My Writing Manifesto or My Cry for Feminism

I’ve had other posts planned. I was even going to post something yesterday, but I stopped. This post is probably going to be link heavy, and it may offend you or make you upset. If it does? Good. It offends and upsets me too.

When people talk to me about my writing and ask me what I do (which is strangely a lot lately), I have always been clear. I am a woman writer. I am writer who is a woman. I am not an American Woman Novelist as Wikipedia would have me. I am a writer. I am a feminist writer.

I tell stories about women. I tell stories for women (and men, too, if you believe it). This world would have you believe that there are boy stories and girl stories. Boy books and girl books. That is a lie. There are good stories, and bad stories. Good books, and really awful books. Films, comics, video games. Only good and bad, not boy and girl.

I have been telling stories since I knew how to speak. And as far back as I can remember, I’ve had people telling me I should I write about boys because people actually read about boys. I’ve sat in workshops where people I really respect and who should know better, have said things like “I would have found this more believable if your character had been a man.”

I am a feminist writer because we need feminism. The world needs feminism. Even when it doesn’t look like feminism (NSFW), we need feminism. I write and tell feminist stories because the world needs feminist stories. Feminist stories are just stories. They’re stories that cut out all the sexist, stereotypical, boring bullshit. If you only click on one link, please oh please let it be that one.

Writing a horror story about a girl who doesn’t fall for the man who tries to save her should not be a radical act.

The SFWA blew up last weekend. And then like typical old people, a bunch of old people made it all about them and tried to reframe the issue as ageism. Because that’s helpful. Never mind the cover from SFWA Bulletin #200. That was in poor taste, but wasn’t a scandal. But then two men pissed all over #202 about how its their right to treat women like objects and they totally have a woman friend so it’s okay. And Jean Rabe resigned. Which puts me in the most awkward position ever because she’s supposed to help me get my shit together but now we’re stuck on two different sides of the fence.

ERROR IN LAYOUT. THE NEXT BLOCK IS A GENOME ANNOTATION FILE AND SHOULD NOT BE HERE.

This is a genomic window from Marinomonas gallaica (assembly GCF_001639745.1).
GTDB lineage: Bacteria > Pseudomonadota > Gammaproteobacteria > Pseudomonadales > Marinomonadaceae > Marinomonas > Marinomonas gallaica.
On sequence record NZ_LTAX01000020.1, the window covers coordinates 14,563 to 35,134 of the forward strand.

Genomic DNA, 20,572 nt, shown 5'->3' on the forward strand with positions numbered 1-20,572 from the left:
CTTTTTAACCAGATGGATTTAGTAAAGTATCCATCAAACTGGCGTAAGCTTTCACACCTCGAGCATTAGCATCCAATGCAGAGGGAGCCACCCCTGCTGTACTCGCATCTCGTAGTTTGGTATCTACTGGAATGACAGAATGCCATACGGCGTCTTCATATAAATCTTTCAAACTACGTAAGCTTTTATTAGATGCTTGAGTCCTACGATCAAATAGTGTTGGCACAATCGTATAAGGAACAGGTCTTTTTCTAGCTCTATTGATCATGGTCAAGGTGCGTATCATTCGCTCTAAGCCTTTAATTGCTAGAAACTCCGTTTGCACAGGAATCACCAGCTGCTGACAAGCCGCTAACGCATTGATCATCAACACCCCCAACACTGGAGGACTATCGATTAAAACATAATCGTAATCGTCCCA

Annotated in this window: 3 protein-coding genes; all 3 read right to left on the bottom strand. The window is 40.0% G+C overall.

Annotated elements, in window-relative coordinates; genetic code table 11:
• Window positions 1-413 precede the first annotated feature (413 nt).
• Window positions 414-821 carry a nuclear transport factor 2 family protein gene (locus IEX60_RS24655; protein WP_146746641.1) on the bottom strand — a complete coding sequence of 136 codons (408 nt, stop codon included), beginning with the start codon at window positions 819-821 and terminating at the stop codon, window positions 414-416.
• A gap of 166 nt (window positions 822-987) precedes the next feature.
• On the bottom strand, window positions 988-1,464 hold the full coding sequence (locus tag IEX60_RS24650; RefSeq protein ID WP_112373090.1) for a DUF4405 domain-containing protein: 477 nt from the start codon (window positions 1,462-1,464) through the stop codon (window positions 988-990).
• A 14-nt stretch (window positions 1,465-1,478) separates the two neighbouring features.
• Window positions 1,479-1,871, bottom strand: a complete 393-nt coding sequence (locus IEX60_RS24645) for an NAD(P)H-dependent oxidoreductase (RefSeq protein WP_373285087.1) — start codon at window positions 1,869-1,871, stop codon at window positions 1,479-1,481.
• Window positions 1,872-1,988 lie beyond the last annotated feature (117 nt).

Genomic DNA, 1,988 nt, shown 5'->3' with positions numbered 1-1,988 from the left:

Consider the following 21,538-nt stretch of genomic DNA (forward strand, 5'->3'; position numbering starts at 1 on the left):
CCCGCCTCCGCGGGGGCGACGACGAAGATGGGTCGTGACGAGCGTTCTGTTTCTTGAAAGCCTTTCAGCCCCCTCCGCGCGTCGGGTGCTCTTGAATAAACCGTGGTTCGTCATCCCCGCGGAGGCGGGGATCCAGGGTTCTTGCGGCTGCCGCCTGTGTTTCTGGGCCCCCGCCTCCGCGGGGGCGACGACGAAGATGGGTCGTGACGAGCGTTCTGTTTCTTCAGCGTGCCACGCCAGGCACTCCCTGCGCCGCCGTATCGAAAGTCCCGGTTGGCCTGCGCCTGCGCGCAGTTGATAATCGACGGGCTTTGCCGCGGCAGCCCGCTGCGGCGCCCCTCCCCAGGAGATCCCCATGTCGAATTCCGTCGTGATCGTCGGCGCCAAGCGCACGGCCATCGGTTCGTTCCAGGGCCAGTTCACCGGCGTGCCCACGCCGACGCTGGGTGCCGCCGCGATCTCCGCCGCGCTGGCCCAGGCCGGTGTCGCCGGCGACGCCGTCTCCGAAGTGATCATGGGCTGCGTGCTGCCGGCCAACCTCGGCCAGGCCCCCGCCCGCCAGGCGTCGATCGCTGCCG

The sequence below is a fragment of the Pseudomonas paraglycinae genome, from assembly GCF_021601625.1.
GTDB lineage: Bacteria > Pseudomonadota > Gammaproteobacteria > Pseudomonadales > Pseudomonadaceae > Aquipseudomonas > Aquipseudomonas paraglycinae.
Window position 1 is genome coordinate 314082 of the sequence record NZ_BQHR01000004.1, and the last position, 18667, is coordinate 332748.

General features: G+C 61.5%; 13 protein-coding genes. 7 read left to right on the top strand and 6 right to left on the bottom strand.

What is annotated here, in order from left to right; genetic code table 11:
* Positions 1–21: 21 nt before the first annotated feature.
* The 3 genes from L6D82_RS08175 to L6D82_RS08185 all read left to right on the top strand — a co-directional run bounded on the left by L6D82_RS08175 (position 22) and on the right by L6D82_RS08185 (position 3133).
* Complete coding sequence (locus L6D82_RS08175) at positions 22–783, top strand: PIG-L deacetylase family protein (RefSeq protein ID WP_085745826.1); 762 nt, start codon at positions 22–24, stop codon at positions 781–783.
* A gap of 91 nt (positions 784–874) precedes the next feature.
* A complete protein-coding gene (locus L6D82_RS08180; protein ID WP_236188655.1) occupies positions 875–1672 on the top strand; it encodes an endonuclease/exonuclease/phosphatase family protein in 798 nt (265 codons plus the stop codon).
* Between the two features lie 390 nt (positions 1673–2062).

But don’t worry kids, that’s only the most awful news coming out of the writing world. I haven’t even gotten to the legal murder of a prostitute in Texas yet. Which brings us to yesterday. I don’t know what terrible thing will happen today, but yesterday was enough.

I cried yesterday. And that doesn’t make me weak. It doesn’t make me a woman. It makes me human.

I started writing a story over a year ago. It was about the oppression of women and how that oppression really oppresses entire societies. This was after trans-vaginal ultrasounds, but before rape-victims being biologically able to stop pregnancies. It was before binders full of women. It was before Steubenville. It was before my birth control became ‘whore pills’ and Sandra Fluke was a ‘slut.’

I scrapped that story because it wasn’t ready. But then, in April, it was. And I wrote and I wrote and I wrote. Silly me kept wondering if my story would still be relevant when I finished. If, by the time it is published, people will still care. If the world will still need that message.

Three Days of Night will be out in August for your reading pleasure. I somehow think it will still be relevant.

I wish it weren’t.

Share your thoughts. Go on, do it.
  1. Jamie Becker says:

    I like the unexpected in your stories oh and the brutal honesty 🙂 and unabashed nature 🙂


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